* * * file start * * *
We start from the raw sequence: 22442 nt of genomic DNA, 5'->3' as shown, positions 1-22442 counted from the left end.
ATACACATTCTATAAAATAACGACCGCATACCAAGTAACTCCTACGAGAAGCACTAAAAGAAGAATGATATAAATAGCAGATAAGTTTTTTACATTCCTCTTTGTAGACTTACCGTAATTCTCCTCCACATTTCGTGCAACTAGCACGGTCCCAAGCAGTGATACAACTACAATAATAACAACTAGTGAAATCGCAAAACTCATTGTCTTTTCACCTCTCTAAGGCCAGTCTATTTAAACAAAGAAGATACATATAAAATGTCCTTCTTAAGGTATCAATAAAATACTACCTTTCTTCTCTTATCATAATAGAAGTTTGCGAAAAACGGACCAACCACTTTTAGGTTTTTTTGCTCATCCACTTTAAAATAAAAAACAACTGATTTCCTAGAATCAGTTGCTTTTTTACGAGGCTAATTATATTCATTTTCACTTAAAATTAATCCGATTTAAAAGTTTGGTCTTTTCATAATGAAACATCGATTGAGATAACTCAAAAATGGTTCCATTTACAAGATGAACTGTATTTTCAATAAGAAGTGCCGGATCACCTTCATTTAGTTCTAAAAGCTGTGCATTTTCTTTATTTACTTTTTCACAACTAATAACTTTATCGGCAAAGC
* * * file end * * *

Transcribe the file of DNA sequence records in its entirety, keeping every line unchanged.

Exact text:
We start from the raw sequence: 22442 nt of genomic DNA, 5'->3' as shown, positions 1-22442 counted from the left end.
ATACACATTCTATAAAATAACGACCGCATACCAAGTAACTCCTACGAGAAGCACTAAAAGAAGAATGATATAAATAGCAGATAAGTTTTTTACATTCCTCTTTGTAGACTTACCGTAATTCTCCTCCACATTTCGTGCAACTAGCACGGTCCCAAGCAGTGATACAACTACAATAATAACAACTAGTGAAATCGCAAAACTCATTGTCTTTTCACCTCTCTAAGGCCAGTCTATTTAAACAAAGAAGATACATATAAAATGTCCTTCTTAAGGTATCAATAAAATACTACCTTTCTTCTCTTATCATAATAGAAGTTTGCGAAAAACGGACCAACCACTTTTAGGTTTTTTTGCTCATCCACTTTAAAATAAAAAACAACTGATTTCCTAGAATCAGTTGCTTTTTTACGAGGCTAATTATATTCATTTTCACTTAAAATTAATCCGATTTAAAAGTTTGGTCTTTTCATAATGAAACATCGATTGAGATAACTCAAAAATGGTTCCATTTACAAGATGAACTGTATTTTCAATAAGAAGTGCCGGATCACCTTCATTTAGTTCTAAAAGCTGTGCATTTTCTTTATTTACTTTTTCACAACTAATAACTTTATCGGCAAAGC